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Influenza (the flu) can be a serious disease that can lead to hospitalization and sometimes even death.

 

  •  Anyone can get sick from the flu.

  •  The severity of flu varies annually (1).

  •  Flu illnesses occur in people of all ages, resulting in lost days from work and school and doctor visits (1).

  •  An average of 226,000 hospitalizations and 3,000 to 49,000 flu-related deaths occurring each year (2, 3).

 

The first and most important step in protecting against the flu is to get a flu vaccination each season. CDC recommends that everyone ages 6 months and older get a flu vaccination each year (1).

 

Survey data were collected using an internet panel survey of adults (National Internet Flu Survey) conducted from November 2-15, 2012 and using an ongoing telephone survey of parents (National Immunization Survey) from October 4-November 17, 2012. The results of these survey data provide information for use by vaccination campaigns during National Influenza Vaccination Week (December 2-8, 2012). This report provides timely early flu season estimates (early to mid-November) of how many people in the United States received a flu vaccination. Final 2012-13 influenza season coverage estimates will be available after the end of the season.

 

Note: This report compares November 2012 estimates with results from the November 2011 and March 2011 National Immunization Survey (NIS) and National Flu Survey (NFS). The survey methods for the child data collection was the same for the two seasons. The survey methods for the adult data changed. Last season the survey was a telephone survey while this season the survey was an internet survey; readers should be aware that the estimates for adults may not be directly comparable.

Key Findings

Fewer than half of children and adults were vaccinated by early season (early to mid-November 2012);

 

  •  36.5% of people 6 months and older,

  •  39.9% of children, and

  •  35.2% of adults had received a flu vaccination.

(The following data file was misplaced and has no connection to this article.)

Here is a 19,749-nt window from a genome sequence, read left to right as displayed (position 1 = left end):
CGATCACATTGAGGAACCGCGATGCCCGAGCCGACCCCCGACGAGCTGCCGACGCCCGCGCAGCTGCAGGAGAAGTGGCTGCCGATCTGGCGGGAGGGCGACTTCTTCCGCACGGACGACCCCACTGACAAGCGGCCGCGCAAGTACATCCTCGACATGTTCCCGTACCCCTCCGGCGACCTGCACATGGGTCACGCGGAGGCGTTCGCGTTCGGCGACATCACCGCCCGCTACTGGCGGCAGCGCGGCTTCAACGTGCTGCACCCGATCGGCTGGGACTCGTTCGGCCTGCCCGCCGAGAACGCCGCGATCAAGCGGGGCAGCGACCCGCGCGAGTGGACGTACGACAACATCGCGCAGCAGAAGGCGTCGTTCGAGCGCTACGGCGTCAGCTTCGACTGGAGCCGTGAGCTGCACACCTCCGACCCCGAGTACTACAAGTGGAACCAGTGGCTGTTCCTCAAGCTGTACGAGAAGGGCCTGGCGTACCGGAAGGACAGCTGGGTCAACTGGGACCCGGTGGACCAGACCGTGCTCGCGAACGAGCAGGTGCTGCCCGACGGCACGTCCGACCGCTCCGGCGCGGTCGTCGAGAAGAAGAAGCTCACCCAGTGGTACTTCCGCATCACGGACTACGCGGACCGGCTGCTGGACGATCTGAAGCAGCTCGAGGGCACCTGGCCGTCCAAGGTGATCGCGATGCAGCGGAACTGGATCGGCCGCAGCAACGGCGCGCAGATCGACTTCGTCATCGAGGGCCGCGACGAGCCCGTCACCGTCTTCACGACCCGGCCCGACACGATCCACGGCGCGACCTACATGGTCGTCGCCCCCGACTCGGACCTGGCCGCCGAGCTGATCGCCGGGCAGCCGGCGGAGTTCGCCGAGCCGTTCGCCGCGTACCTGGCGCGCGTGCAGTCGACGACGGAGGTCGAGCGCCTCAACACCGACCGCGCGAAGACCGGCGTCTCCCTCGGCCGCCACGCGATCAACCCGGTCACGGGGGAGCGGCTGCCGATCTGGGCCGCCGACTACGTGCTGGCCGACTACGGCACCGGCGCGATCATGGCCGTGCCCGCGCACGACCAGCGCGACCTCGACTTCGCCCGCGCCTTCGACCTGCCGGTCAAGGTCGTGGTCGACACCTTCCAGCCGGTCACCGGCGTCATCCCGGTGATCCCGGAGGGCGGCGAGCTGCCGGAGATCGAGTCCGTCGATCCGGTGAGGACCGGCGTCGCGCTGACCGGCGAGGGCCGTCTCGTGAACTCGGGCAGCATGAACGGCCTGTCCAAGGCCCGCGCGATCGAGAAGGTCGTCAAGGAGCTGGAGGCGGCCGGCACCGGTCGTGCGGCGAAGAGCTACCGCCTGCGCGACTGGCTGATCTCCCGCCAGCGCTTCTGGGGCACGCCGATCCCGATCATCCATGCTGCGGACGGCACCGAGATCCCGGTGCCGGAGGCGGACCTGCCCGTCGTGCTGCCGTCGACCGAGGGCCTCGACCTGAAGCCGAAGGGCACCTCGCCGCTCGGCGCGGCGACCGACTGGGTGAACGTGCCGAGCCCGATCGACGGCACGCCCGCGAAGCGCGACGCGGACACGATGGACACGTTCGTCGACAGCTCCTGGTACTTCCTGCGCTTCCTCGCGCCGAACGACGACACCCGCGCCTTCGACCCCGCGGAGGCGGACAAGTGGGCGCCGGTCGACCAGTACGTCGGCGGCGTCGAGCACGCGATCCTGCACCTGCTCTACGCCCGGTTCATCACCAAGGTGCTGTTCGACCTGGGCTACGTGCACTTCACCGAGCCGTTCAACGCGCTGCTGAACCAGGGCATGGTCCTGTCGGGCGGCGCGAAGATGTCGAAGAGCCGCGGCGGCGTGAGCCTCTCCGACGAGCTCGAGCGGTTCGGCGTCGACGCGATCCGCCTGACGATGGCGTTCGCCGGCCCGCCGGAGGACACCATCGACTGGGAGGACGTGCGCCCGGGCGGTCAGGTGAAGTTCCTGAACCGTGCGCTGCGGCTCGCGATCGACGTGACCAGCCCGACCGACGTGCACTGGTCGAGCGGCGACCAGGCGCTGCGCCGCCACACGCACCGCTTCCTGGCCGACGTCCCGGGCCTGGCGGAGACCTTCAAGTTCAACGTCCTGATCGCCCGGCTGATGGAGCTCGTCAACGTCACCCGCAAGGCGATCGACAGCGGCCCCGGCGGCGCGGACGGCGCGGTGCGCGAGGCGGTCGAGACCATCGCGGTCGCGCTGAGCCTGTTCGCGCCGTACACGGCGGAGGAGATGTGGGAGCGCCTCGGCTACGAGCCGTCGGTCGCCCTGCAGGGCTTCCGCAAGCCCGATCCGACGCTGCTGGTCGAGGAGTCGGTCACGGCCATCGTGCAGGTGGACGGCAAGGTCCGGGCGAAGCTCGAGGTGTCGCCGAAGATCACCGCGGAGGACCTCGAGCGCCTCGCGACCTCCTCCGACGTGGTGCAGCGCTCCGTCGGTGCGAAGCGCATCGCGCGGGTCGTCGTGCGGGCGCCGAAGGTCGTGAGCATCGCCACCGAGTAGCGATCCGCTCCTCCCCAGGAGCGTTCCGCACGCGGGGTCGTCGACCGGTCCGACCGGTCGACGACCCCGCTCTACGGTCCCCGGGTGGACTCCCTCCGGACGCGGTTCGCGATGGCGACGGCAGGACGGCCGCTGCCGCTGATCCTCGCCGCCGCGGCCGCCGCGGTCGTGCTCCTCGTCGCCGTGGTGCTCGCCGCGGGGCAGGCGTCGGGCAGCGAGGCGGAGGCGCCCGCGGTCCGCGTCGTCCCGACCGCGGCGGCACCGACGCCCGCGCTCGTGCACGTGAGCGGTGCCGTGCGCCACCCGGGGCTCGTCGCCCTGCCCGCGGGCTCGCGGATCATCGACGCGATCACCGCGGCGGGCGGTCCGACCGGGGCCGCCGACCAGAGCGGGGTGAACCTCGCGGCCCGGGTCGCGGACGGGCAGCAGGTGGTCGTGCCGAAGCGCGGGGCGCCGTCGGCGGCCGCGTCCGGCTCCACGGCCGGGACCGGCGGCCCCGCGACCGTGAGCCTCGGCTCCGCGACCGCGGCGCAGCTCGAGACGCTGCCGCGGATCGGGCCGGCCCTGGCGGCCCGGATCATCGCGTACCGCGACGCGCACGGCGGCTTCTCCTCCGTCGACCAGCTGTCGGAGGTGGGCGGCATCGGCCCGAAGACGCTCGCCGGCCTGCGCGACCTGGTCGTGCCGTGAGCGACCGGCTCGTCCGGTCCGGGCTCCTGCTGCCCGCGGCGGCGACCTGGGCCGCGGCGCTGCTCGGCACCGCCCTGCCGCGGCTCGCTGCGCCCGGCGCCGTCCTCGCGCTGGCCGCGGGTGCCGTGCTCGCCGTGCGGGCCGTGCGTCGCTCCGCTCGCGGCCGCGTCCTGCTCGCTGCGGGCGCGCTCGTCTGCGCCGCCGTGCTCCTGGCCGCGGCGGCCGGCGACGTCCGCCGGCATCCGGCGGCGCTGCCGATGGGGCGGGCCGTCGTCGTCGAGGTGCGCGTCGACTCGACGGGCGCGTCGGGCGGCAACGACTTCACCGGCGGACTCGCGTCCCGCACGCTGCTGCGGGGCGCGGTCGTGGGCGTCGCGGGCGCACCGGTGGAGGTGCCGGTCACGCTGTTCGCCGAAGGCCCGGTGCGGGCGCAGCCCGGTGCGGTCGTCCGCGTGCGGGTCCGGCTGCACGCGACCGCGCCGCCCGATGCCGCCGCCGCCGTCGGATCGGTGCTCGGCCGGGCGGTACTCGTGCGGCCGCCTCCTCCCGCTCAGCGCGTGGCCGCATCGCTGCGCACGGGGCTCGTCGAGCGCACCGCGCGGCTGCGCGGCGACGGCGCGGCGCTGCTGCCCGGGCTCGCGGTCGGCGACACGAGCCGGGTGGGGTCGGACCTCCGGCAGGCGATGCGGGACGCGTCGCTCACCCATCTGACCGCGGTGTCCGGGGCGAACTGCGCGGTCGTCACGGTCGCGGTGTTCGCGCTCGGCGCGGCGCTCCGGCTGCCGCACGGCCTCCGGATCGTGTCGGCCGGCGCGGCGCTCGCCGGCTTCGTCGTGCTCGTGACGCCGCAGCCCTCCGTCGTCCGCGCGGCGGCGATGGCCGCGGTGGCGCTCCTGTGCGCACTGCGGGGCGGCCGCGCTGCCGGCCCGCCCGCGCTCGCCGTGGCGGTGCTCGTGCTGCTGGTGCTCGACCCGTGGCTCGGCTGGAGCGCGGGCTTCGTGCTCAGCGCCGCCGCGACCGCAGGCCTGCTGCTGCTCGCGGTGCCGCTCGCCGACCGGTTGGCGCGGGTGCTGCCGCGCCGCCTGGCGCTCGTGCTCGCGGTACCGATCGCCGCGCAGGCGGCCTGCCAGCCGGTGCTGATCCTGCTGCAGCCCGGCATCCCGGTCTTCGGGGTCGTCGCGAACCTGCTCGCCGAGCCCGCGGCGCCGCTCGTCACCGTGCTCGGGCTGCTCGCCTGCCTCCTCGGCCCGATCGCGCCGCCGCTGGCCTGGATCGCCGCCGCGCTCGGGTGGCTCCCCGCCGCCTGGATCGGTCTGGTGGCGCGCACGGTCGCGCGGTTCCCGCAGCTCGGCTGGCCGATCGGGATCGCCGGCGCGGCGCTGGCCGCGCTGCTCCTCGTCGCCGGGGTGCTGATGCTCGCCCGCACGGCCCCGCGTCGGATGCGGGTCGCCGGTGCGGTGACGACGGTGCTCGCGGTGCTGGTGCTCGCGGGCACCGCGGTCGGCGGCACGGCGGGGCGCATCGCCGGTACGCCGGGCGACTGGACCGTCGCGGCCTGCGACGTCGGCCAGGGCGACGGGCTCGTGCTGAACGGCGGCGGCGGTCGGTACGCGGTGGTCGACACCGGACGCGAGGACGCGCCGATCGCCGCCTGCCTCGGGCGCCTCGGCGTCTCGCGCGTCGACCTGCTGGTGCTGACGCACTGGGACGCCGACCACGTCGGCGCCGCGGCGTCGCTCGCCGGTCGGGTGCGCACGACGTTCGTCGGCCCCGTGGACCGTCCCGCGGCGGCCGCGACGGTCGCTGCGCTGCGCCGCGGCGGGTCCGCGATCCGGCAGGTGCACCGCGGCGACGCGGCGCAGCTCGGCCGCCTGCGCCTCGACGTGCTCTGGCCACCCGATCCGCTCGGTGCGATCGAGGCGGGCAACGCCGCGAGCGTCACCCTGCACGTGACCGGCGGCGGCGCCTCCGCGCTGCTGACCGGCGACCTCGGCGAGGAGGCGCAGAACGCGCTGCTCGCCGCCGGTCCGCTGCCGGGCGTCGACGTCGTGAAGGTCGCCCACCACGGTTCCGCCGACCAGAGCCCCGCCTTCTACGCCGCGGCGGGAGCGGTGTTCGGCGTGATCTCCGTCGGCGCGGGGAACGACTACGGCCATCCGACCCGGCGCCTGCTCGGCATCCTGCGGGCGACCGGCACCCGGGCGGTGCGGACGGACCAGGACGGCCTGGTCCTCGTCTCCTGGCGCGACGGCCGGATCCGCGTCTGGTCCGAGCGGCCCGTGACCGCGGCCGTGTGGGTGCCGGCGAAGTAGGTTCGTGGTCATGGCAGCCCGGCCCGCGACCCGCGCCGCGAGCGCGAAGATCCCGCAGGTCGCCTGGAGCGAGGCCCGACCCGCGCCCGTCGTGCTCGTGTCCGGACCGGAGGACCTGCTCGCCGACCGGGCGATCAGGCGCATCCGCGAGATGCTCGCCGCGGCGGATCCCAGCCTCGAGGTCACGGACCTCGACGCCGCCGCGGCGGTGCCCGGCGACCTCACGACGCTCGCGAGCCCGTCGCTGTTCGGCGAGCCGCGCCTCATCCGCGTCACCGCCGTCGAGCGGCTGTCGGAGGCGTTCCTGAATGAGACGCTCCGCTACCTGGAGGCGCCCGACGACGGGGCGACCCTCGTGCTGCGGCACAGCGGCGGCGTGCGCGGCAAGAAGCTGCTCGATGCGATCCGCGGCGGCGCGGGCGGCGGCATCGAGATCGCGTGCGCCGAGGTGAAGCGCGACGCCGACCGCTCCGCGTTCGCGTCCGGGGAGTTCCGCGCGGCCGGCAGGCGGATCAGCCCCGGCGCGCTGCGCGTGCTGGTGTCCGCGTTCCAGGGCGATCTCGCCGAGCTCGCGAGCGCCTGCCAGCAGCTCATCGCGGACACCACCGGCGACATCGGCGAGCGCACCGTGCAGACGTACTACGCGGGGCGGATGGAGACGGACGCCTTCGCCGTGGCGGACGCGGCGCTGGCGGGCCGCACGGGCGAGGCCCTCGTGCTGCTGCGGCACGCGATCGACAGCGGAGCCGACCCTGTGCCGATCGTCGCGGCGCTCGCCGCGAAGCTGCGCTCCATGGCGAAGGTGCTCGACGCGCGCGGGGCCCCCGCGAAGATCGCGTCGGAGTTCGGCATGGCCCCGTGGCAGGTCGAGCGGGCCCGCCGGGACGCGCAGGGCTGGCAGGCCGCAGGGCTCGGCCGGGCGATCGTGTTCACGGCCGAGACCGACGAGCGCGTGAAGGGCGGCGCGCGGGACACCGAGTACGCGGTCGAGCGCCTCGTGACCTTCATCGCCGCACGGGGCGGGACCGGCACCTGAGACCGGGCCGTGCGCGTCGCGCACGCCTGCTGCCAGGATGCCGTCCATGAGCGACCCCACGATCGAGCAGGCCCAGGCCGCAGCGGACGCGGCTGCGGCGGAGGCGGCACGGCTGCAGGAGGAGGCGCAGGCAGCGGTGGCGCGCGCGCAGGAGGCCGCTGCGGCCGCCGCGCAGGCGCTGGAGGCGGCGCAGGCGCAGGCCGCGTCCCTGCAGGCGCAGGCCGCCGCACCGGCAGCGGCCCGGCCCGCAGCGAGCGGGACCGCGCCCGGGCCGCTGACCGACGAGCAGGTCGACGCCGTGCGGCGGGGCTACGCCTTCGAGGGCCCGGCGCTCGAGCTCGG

Flu vaccination coverage estimates were similar to those from the same time during the last flu season.

 

Among children, early season flu vaccination coverage was similar across all the racial/ethnic groups.

 

Among adults, Hispanics had lower flu vaccination coverage than both non-Hispanic white adults and non-Hispanic other or multiple race adults. Flu vaccination coverage was similar across all other racial/ethnic groups.

 

Among both adults and children, the most common places for flu vaccination were medical locations. Retail settings and work places were other important venues for adults.

 

Conclusions/Recommendations:

 

Flu vaccination coverage is similar to what it was during the same time last flu season.

 

More than 60% of Americans have not taken advantage of flu vaccination and the protection it offers from influenza and its complications.

 

Individuals should get flu vaccinations as soon as possible.

 

Providers should recommend a flu vaccination to all their patients and make plans to vaccinate their patients and staff, as well as get vaccinated themselves.

 

Vaccination providers and immunization programs should work to ensure reminder/recall systems are in place so that everyone is reminded to get a flu shot during the season.

National Early Season Flu Vaccination Coverage 

 

United States, 2012-13 Flu Season

Available as PDF  [561 KB, 14 pages]

Data sources: National Immunization Survey and National Internet Flu Survey, November 2012